In a warming world, clean energy stocks fall while oil booms

In a warming world, clean energy stocks fall while oil booms

Heat, drought, floods and famine. Evidence of climate change is all around us.

If the planet wants to avoid even more serious consequences of global warming, the main world energy agency saidconsumption of oil, coal and natural gas must be reduced much more quickly, and clean energy sources like wind and solar must expand at a much faster rate.

But the stock market does not seem to have understood the message.

Instead, shares of a wide range of clean energy companies have been crushed lately, in a rout that encompasses just about every alternative energy sector, including solar, wind and geothermal. .

At the same time, rather than weaning themselves off oil, Exxon Mobil and Chevron, the two largest American oil companies, are doubling down. They have announced acquisitions that will significantly increase their oil reserves. Exxon intends to buy Pioneer Natural Resources, a major shale drilling company, for $59.5 billion. Chevron plans to acquire Hess, a large integrated oil company, for $53 billion. These are huge bets on oil for years to come.

It’s a confusing situation. The evidence that carbon emissions are warming the planet is compelling. Yet the stock market, supposedly forward-looking, treats alternative energy companies with disdain and big oil companies with respect.

There is obviously something wrong here.

I think the problem is with the stock market, not with scientists.

Benjamin Graham, high-value investor and Columbia professor, once said, “In the short run, the market is a voting machine, but in the long run, it is a weighing machine.” »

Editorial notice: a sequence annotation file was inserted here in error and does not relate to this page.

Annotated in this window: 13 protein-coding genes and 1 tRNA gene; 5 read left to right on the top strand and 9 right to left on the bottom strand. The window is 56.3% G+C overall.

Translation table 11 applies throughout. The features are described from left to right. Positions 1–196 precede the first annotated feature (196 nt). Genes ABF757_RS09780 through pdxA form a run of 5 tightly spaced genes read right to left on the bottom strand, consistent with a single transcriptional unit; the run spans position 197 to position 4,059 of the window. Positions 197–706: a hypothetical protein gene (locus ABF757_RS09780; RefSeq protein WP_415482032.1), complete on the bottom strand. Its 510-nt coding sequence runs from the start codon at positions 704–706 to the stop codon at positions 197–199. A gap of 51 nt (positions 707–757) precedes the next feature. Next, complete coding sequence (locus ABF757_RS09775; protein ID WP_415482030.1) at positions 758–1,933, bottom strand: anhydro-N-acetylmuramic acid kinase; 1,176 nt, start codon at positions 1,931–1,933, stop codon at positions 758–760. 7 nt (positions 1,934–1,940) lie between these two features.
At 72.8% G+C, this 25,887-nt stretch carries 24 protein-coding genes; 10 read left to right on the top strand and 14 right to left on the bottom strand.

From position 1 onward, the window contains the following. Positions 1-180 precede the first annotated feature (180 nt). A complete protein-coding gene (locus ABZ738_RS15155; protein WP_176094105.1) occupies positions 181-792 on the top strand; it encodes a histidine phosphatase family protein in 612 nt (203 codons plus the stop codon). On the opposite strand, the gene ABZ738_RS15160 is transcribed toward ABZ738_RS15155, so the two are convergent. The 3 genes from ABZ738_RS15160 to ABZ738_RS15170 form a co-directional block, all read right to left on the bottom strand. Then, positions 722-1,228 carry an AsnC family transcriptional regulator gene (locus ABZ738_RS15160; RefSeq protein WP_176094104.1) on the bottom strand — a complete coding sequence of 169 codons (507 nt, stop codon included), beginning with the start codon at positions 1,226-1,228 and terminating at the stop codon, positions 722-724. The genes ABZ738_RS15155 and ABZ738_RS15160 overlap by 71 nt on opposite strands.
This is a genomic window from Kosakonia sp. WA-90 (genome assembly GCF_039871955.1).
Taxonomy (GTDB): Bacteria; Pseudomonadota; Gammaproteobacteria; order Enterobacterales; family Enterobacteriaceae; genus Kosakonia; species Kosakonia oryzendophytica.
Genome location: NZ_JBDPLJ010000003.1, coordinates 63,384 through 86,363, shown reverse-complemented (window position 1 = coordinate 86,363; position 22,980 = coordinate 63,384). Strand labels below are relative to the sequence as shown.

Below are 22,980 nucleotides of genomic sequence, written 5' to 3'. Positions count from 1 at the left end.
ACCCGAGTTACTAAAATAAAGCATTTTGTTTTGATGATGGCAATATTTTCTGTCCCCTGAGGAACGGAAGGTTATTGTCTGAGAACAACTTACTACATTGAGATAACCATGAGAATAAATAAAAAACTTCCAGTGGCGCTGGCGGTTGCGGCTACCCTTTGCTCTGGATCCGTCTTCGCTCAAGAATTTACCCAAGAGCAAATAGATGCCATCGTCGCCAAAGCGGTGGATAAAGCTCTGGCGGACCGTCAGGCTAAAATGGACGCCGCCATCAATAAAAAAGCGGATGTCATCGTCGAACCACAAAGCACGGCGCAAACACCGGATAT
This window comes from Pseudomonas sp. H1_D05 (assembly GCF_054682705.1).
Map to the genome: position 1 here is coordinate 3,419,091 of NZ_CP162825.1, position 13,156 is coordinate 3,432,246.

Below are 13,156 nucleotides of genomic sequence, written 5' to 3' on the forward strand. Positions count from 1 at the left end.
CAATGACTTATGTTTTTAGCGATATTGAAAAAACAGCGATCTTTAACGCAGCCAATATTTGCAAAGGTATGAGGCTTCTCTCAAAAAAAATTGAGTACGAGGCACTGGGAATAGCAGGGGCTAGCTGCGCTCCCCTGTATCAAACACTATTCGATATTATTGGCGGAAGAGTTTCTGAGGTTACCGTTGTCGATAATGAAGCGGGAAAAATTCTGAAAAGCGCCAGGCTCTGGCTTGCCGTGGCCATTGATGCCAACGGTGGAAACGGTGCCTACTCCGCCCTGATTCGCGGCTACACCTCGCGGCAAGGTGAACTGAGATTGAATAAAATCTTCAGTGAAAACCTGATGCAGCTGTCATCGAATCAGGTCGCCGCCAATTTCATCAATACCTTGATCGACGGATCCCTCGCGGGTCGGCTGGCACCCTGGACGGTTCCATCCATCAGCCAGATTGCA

This means that the market eventually gets things right, but in the short term it is prone to enthusiasm, hasty judgments, and short-sightedness.

This seems to be what is happening now.

The scientific consensus is clear. It sometimes seems like a compelling new study on climate change is released every day, with disturbing conclusions.

Last month, for example, in its latest global publication report On the world’s chances of reaching net zero carbon emissions by 2050, the International Energy Agency, the world’s leading energy authority, said the climate was warming too quickly. The likelihood of a benign outcome is diminishing, he says, but the odds will improve if the world aggressively shifts from fossil fuels to alternative fuels.

In a separate study Published last week, a group of scientists said the planet likely has just over five years left before global warming exceeds the Paris climate agreement’s most ambitious target: warming no more than 1.5 degrees Celsius, or 2.7 degrees Fahrenheit, above. temperatures that prevailed before the industrial revolution.

If you exceed this limit, you risk disasters much worse than those we have experienced so far, according to the study. The planet has already warmed by 1.2 degrees Celsius. Governments, businesses and consumers around the world must take aggressive action to immediately reduce carbon emissions, the study said.